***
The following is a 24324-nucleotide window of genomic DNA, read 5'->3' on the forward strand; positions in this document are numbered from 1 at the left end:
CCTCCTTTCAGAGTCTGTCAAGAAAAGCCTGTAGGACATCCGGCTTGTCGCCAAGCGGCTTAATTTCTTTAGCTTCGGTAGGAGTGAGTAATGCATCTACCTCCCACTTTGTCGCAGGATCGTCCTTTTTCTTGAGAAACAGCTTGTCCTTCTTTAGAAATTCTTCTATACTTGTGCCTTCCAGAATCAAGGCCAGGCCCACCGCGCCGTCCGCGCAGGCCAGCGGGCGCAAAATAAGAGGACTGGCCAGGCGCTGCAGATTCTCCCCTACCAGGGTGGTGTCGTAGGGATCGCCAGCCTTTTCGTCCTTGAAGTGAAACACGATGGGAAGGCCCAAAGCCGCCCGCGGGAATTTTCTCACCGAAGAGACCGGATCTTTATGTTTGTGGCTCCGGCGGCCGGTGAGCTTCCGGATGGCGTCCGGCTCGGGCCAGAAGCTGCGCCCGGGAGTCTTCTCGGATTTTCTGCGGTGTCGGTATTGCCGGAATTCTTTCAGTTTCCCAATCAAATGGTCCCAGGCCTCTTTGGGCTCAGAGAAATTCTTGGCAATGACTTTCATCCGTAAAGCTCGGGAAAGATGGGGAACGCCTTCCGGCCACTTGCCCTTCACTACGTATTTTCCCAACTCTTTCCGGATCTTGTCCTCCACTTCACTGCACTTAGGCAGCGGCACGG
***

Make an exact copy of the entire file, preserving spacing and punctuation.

The following is a 24324-nucleotide window of genomic DNA, read 5'->3' on the forward strand; positions in this document are numbered from 1 at the left end:
CCTCCTTTCAGAGTCTGTCAAGAAAAGCCTGTAGGACATCCGGCTTGTCGCCAAGCGGCTTAATTTCTTTAGCTTCGGTAGGAGTGAGTAATGCATCTACCTCCCACTTTGTCGCAGGATCGTCCTTTTTCTTGAGAAACAGCTTGTCCTTCTTTAGAAATTCTTCTATACTTGTGCCTTCCAGAATCAAGGCCAGGCCCACCGCGCCGTCCGCGCAGGCCAGCGGGCGCAAAATAAGAGGACTGGCCAGGCGCTGCAGATTCTCCCCTACCAGGGTGGTGTCGTAGGGATCGCCAGCCTTTTCGTCCTTGAAGTGAAACACGATGGGAAGGCCCAAAGCCGCCCGCGGGAATTTTCTCACCGAAGAGACCGGATCTTTATGTTTGTGGCTCCGGCGGCCGGTGAGCTTCCGGATGGCGTCCGGCTCGGGCCAGAAGCTGCGCCCGGGAGTCTTCTCGGATTTTCTGCGGTGTCGGTATTGCCGGAATTCTTTCAGTTTCCCAATCAAATGGTCCCAGGCCTCTTTGGGCTCAGAGAAATTCTTGGCAATGACTTTCATCCGTAAAGCTCGGGAAAGATGGGGAACGCCTTCCGGCCACTTGCCCTTCACTACGTATTTTCCCAACTCTTTCCGGATCTTGTCCTCCACTTCACTGCACTTAGGCAGCGGCACGG